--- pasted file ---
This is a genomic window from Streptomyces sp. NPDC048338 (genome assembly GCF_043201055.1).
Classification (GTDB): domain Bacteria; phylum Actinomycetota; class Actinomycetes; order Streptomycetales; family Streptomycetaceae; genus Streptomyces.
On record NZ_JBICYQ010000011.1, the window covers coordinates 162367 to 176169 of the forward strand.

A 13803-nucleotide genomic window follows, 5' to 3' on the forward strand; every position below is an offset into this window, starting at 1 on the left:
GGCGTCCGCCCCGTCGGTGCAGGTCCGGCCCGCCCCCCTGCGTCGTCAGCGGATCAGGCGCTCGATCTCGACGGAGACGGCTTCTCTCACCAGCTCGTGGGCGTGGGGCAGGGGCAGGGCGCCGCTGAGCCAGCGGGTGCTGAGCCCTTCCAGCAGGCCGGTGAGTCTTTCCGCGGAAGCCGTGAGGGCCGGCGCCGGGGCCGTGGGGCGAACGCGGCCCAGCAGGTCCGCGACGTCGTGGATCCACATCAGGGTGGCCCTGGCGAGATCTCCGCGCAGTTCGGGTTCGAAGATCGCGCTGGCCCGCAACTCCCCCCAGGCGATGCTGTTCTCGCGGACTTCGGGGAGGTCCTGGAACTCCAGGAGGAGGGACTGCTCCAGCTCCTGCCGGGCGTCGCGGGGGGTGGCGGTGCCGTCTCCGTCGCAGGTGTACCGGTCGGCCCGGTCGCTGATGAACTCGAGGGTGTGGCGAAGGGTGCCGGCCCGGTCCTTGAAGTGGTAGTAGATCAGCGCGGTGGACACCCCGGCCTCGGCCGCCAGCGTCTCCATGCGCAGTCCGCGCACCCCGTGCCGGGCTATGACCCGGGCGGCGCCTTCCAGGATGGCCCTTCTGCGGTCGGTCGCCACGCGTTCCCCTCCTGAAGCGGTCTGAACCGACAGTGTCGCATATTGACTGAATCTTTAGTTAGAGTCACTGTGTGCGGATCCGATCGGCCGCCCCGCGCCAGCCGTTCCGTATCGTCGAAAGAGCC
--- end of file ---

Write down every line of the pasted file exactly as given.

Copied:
This is a genomic window from Streptomyces sp. NPDC048338 (genome assembly GCF_043201055.1).
Classification (GTDB): domain Bacteria; phylum Actinomycetota; class Actinomycetes; order Streptomycetales; family Streptomycetaceae; genus Streptomyces.
On record NZ_JBICYQ010000011.1, the window covers coordinates 162367 to 176169 of the forward strand.

A 13803-nucleotide genomic window follows, 5' to 3' on the forward strand; every position below is an offset into this window, starting at 1 on the left:
GGCGTCCGCCCCGTCGGTGCAGGTCCGGCCCGCCCCCCTGCGTCGTCAGCGGATCAGGCGCTCGATCTCGACGGAGACGGCTTCTCTCACCAGCTCGTGGGCGTGGGGCAGGGGCAGGGCGCCGCTGAGCCAGCGGGTGCTGAGCCCTTCCAGCAGGCCGGTGAGTCTTTCCGCGGAAGCCGTGAGGGCCGGCGCCGGGGCCGTGGGGCGAACGCGGCCCAGCAGGTCCGCGACGTCGTGGATCCACATCAGGGTGGCCCTGGCGAGATCTCCGCGCAGTTCGGGTTCGAAGATCGCGCTGGCCCGCAACTCCCCCCAGGCGATGCTGTTCTCGCGGACTTCGGGGAGGTCCTGGAACTCCAGGAGGAGGGACTGCTCCAGCTCCTGCCGGGCGTCGCGGGGGGTGGCGGTGCCGTCTCCGTCGCAGGTGTACCGGTCGGCCCGGTCGCTGATGAACTCGAGGGTGTGGCGAAGGGTGCCGGCCCGGTCCTTGAAGTGGTAGTAGATCAGCGCGGTGGACACCCCGGCCTCGGCCGCCAGCGTCTCCATGCGCAGTCCGCGCACCCCGTGCCGGGCTATGACCCGGGCGGCGCCTTCCAGGATGGCCCTTCTGCGGTCGGTCGCCACGCGTTCCCCTCCTGAAGCGGTCTGAACCGACAGTGTCGCATATTGACTGAATCTTTAGTTAGAGTCACTGTGTGCGGATCCGATCGGCCGCCCCGCGCCAGCCGTTCCGTATCGTCGAAAGAGCC